Despite its maliciousness, the Chinese central government is trying to appear benign. Zhao Lijian, Chinese foreign ministry spokesperson, on Thursday, wished Secretary Blinken a “speedy recovery.” 

Although Zhao stated that China could not comment on a speech that had yet to be delivered, he noted that in a recent virtual meeting between Chinese ruler Xi Jinping and President Biden, the two leaders agreed that “China and the U.S. should respect each other, co-exist in peace, and avoid confrontation.”

If that is indeed true, President Biden has failed to discharge his most solemn Constitutional duty: to defend the United States and its people from foreign attack.

“The world deserves answers, and I will not rest until we get them,” Biden said in his August 27 statement on the disease’s origins. Nonetheless, there is no evidence that in his various virtual summits with Xi he has ever raised the question about COVID’s origins.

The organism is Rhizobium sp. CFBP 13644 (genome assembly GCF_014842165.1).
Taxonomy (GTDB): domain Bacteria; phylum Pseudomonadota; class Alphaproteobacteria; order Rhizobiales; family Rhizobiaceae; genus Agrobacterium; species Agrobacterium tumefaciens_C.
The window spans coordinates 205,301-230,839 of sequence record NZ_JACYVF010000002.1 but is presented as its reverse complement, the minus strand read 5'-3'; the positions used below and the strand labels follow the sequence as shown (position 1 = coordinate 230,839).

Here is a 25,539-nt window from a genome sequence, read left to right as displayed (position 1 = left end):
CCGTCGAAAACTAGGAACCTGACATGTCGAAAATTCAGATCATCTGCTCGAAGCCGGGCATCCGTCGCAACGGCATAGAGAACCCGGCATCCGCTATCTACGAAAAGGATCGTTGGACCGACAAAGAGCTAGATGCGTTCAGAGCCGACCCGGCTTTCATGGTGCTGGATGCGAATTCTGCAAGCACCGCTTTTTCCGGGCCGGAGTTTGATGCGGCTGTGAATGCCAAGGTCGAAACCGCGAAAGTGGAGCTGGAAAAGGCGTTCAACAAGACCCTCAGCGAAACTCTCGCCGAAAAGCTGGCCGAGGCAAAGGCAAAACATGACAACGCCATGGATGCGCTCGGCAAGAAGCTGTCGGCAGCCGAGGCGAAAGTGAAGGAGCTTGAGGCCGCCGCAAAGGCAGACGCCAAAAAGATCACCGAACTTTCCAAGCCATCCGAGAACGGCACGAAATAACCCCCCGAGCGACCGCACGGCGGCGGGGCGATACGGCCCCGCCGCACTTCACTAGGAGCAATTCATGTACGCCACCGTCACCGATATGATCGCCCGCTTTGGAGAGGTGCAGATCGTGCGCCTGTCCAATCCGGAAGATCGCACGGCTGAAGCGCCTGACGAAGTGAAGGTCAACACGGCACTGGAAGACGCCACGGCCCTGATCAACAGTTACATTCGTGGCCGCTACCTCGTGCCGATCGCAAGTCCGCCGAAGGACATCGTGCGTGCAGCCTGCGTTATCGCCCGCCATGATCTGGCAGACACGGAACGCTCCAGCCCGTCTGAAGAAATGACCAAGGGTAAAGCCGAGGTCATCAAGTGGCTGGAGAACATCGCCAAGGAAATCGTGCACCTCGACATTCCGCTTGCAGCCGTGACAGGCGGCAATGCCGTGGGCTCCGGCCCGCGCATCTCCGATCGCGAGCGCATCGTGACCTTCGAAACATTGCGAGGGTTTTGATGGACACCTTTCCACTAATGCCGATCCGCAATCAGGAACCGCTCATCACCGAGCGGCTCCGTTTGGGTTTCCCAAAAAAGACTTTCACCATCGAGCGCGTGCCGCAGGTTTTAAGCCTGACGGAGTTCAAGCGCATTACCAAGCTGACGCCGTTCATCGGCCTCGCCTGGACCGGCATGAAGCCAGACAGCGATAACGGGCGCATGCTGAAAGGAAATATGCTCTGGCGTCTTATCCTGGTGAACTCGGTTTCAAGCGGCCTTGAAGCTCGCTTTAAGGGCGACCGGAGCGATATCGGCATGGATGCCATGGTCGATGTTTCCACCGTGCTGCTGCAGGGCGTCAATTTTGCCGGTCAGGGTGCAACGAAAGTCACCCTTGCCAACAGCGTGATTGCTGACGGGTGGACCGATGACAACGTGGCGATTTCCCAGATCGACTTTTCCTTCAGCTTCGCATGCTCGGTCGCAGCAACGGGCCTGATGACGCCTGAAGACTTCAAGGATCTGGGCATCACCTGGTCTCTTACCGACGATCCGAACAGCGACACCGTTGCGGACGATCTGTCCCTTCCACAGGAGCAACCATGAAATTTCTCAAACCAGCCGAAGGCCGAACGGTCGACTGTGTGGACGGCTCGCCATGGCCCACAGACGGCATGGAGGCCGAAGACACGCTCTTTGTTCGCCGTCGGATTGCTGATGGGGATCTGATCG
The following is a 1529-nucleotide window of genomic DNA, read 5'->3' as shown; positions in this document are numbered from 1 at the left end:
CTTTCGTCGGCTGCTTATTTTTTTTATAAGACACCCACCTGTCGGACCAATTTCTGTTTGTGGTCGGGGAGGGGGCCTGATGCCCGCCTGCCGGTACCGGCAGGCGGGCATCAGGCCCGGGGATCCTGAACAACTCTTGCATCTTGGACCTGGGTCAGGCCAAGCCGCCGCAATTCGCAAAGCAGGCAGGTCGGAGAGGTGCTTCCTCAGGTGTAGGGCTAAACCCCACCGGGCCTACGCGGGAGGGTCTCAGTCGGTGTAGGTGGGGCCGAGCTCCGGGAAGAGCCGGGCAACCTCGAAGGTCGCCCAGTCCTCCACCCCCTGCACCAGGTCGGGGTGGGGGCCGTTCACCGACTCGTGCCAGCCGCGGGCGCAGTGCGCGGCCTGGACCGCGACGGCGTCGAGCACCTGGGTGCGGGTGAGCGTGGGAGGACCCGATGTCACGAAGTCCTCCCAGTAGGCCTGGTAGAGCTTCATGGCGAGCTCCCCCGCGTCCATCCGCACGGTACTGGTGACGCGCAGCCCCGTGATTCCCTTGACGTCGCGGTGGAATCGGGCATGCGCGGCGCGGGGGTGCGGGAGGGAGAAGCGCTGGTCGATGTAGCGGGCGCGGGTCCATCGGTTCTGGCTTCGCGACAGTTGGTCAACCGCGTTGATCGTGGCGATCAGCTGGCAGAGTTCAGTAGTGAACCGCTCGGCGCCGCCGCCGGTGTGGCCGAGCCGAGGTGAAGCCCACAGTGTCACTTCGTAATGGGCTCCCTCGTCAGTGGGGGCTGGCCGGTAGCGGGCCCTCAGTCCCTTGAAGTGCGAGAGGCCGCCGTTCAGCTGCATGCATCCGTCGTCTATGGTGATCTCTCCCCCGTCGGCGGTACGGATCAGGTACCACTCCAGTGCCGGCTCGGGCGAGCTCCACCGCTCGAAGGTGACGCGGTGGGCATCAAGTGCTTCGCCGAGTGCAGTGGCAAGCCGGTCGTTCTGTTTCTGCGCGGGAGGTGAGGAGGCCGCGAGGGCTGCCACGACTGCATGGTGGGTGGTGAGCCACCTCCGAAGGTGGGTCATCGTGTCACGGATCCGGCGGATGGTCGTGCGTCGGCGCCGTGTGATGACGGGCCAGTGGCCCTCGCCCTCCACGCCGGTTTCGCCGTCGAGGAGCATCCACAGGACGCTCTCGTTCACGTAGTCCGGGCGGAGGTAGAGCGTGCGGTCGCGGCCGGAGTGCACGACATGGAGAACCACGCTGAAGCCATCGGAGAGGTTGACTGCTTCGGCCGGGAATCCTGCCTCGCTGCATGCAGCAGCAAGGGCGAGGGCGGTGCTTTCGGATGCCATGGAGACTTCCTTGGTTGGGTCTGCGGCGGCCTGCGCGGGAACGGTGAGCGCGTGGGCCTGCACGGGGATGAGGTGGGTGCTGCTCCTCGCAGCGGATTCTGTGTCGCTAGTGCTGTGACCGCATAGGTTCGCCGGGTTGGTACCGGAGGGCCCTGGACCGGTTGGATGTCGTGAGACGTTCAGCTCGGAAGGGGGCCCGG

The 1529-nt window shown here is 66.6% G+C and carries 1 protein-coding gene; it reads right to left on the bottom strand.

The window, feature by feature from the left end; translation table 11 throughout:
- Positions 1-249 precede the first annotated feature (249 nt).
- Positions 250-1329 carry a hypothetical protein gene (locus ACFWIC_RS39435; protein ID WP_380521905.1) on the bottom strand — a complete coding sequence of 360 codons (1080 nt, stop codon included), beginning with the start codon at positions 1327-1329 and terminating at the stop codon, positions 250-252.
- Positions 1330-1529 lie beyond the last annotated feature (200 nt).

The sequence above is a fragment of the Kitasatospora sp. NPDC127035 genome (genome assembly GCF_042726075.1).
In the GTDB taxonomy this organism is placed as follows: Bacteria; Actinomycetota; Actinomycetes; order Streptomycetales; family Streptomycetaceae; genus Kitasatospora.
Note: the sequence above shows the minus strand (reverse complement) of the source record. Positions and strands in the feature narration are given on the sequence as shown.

The plain fact is that Biden, Blinken, and others in the administration do not want to know what China did, because knowing would force them into taking action. 

The American people, however, deserve answers about the disease’s origins, but, more important, they deserve to be protected. COVID-19 is not the last disease that will come from Chinese soil.

Gordon G. Chang is the author of The Coming Collapse of China and The Great U.S.-China Tech War. Follow him on Twitter @GordonGChang

Written By

Gordon G. Chang is the author of The Great U.S.-China Tech War and Losing South Korea, booklets released by Encounter Books. His previous books are Nuclear Showdown: North Korea Takes On the World and The Coming Collapse of China, both from Random House. Chang lived and worked in China and Hong Kong for almost two decades, most recently in Shanghai, as Counsel to the American law firm Paul Weiss and earlier in Hong Kong as Partner in the international law firm Baker & McKenzie.